Competitions, particularly race meetings and events which include cross-country, are always a major source of equine accidents. Many of these will be wounds but other types of injuries also occur.
Large events will always have a vet in attendance, but at smaller venues you may have to give first aid yourself until a vet arrives.
The adrenaline of performance means that horses injuring themselves during a competition often just carry on. Only at the end dothey suddenly realise that it hurts, and go lame.
At this very early stage there may be no swelling or heat to indicate the injured area. A seriously lame horse should never be made to walk or travel home until a vet has seen it.
Possible serious injuries include a damaged tendon or a fracture – these must be recognised before further damage occurs. Prompt treatment and support of the leg can make a big difference to the outcome.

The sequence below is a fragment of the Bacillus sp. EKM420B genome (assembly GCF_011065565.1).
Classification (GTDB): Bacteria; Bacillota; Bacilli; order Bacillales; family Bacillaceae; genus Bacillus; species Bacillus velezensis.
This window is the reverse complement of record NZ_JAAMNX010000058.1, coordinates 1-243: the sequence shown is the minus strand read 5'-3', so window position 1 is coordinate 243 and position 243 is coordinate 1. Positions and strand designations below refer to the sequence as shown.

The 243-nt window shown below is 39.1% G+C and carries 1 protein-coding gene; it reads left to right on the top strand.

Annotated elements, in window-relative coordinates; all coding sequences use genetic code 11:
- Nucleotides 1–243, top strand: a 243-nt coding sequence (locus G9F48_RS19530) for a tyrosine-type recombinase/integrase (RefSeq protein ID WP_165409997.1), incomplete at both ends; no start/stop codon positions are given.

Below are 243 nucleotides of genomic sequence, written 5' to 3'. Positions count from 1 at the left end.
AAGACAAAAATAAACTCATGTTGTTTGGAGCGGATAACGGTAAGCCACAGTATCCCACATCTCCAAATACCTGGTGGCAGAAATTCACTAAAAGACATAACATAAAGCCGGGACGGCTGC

A fall at the end of a cross-country event can leave a horse badly winded. If it does not get up straightaway, then remove the saddle.
Winded horses usually lie flat out and breathe very quickly. Just let them lie still until they’ve had time to recover. Within five minutesthey should be ready to get up.
Helping a horse to rise
Occasionally, it may be necessary to help a horse to rise. On steep ground face him downhill. Pull the front legs right out in front of him (rubber car mats under his hooves willhelp if it is slippery).
One person at the head and one holding the tail to steady and support the hindquarters are usually sufficient.